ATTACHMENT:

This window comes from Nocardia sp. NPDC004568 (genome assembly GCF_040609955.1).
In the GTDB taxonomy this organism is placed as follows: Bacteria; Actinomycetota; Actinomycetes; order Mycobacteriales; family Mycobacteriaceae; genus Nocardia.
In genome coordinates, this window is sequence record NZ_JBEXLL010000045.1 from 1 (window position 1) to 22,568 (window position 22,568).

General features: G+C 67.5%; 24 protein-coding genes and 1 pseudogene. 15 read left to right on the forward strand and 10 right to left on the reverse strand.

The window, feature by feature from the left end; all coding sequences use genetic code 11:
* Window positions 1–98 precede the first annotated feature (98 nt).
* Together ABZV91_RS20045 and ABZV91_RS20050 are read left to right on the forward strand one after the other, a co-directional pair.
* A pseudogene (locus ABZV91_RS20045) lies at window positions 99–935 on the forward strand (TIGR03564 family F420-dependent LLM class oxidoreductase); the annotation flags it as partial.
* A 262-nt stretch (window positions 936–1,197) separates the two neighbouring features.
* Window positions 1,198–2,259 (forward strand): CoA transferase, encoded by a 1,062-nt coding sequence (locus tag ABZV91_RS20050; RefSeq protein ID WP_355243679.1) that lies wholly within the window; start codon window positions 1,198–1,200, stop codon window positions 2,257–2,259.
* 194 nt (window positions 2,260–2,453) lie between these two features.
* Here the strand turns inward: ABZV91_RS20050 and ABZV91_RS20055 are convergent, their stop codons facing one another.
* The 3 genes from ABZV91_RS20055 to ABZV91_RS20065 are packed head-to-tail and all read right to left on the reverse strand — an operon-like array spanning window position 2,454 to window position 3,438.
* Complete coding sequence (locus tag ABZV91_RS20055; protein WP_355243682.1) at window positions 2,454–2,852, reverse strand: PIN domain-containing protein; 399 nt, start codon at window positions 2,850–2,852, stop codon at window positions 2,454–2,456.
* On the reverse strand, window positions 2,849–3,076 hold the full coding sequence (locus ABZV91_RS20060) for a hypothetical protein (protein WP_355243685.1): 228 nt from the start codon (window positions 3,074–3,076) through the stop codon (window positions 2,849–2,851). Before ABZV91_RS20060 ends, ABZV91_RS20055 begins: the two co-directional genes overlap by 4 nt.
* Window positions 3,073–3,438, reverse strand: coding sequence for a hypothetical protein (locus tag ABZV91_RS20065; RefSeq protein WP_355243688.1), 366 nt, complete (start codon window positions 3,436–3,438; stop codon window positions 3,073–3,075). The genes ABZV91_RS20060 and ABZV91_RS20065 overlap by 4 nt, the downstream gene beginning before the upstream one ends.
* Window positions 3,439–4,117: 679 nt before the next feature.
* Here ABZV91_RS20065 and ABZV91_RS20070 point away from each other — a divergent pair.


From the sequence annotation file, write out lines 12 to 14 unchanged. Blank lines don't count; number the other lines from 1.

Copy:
* Here the strand turns inward: ABZV91_RS20050 and ABZV91_RS20055 are convergent, their stop codons facing one another.
* The 3 genes from ABZV91_RS20055 to ABZV91_RS20065 are packed head-to-tail and all read right to left on the reverse strand — an operon-like array spanning window position 2,454 to window position 3,438.
* Complete coding sequence (locus tag ABZV91_RS20055; protein WP_355243682.1) at window positions 2,454–2,852, reverse strand: PIN domain-containing protein; 399 nt, start codon at window positions 2,850–2,852, stop codon at window positions 2,454–2,456.